The Japanese government plans to step up Japanese development of crude oil and natural gas in Iraq, the Arctic and other regions it has been slow to exploit, under a new strategy for securing natural resources, Japan's leading business daily reported.
The strategy, to be drawn up this month, will span about five years and list Iraq, the Arctic region, Eastern Siberia and East Africa as the nation's new focus for resource development, the Nikkei Shimbun said. Japan has made little progress on obtaining resource rights in these regions because of political unrest and geographical distance, and by strengthening relations through diplomacy, the government aims to help Japanese firms acquire these rights.
The government also aims to spur the development of new resources, the newspaper said, adding that the major focus will be on shale gas and oil, whose production is increasing sharply in North America. The government will bolster financial aid through the Japan Oil, Gas and Metals National Corp. and support a shale gas project in which Inpex Corp. and JGC Corp. are engaged in Canada.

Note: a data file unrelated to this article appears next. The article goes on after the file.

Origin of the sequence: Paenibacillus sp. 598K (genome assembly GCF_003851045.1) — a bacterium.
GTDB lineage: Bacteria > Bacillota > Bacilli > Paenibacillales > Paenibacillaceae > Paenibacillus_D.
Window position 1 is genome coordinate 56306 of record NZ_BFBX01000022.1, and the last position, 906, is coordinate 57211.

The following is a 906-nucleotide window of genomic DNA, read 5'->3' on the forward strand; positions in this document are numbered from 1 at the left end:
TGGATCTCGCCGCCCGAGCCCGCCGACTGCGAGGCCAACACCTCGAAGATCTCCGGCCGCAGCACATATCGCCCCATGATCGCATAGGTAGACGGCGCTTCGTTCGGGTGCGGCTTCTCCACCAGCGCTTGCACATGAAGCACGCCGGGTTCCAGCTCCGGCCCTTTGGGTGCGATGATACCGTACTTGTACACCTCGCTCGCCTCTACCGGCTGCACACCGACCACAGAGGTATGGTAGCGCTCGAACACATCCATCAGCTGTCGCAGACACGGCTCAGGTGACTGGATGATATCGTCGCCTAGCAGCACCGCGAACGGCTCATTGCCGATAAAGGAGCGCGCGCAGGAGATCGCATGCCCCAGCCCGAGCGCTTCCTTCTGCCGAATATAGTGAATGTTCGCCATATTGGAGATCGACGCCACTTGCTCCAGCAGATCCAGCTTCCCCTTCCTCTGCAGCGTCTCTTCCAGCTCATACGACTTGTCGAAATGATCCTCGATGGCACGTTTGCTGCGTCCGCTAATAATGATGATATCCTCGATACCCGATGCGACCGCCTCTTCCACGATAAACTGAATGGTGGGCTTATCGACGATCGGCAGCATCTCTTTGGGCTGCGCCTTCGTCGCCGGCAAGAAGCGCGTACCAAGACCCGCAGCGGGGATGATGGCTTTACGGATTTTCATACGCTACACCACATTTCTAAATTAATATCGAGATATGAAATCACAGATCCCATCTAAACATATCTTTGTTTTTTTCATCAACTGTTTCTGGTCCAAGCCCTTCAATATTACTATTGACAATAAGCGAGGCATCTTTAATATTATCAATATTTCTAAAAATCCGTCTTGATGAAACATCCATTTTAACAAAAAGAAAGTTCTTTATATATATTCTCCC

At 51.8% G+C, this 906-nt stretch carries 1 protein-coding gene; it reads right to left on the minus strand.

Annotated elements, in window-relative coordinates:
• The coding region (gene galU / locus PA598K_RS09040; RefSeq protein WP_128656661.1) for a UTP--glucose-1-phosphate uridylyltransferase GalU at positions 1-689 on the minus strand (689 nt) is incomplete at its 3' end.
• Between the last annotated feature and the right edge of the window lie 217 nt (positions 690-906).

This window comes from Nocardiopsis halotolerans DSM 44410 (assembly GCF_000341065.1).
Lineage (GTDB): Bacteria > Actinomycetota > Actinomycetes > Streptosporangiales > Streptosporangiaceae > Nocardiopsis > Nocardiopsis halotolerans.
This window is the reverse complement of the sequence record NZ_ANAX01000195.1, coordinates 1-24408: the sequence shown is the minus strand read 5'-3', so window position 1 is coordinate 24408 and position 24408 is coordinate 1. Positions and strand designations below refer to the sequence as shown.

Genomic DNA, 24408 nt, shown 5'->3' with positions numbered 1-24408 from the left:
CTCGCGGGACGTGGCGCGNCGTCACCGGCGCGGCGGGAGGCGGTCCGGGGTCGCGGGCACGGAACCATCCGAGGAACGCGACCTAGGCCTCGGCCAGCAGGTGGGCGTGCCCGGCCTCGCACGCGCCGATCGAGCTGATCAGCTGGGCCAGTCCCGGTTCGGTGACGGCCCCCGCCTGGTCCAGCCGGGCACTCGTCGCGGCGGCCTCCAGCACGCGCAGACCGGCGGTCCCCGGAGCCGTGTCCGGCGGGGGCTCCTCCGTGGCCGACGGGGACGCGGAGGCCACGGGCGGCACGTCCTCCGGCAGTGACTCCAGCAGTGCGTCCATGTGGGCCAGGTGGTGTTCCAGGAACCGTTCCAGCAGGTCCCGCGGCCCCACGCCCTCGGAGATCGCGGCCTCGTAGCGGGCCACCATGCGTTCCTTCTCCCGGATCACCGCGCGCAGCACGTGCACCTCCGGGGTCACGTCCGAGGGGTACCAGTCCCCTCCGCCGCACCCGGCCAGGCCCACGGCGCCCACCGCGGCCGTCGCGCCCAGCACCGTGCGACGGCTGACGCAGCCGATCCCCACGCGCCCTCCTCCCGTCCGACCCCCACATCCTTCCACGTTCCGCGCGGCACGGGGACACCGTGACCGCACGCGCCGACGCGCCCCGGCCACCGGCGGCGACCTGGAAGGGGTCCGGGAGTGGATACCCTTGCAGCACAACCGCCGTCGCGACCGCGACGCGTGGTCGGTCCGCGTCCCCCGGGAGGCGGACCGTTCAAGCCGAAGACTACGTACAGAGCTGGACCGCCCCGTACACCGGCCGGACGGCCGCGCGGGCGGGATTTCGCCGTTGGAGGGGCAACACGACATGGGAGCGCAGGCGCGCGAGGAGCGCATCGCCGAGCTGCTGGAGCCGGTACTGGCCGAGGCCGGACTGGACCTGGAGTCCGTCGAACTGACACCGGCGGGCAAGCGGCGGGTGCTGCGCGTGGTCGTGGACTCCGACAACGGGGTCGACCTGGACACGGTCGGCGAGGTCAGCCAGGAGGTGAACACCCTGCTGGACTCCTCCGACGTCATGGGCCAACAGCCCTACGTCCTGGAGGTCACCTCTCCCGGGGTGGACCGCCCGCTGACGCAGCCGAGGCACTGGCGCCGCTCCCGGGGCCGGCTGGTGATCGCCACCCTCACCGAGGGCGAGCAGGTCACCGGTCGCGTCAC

The new strategy comes as prices skyrocket for fuels for conventional power plants, which are being used as alternatives to suspended nuclear reactors. Prices of liquefied natural gas bought under long-term contracts have more than doubled since mid-2009. Through diversifying supply sources and engaging in joint procurement with South Korea, the government aims to bring prices down.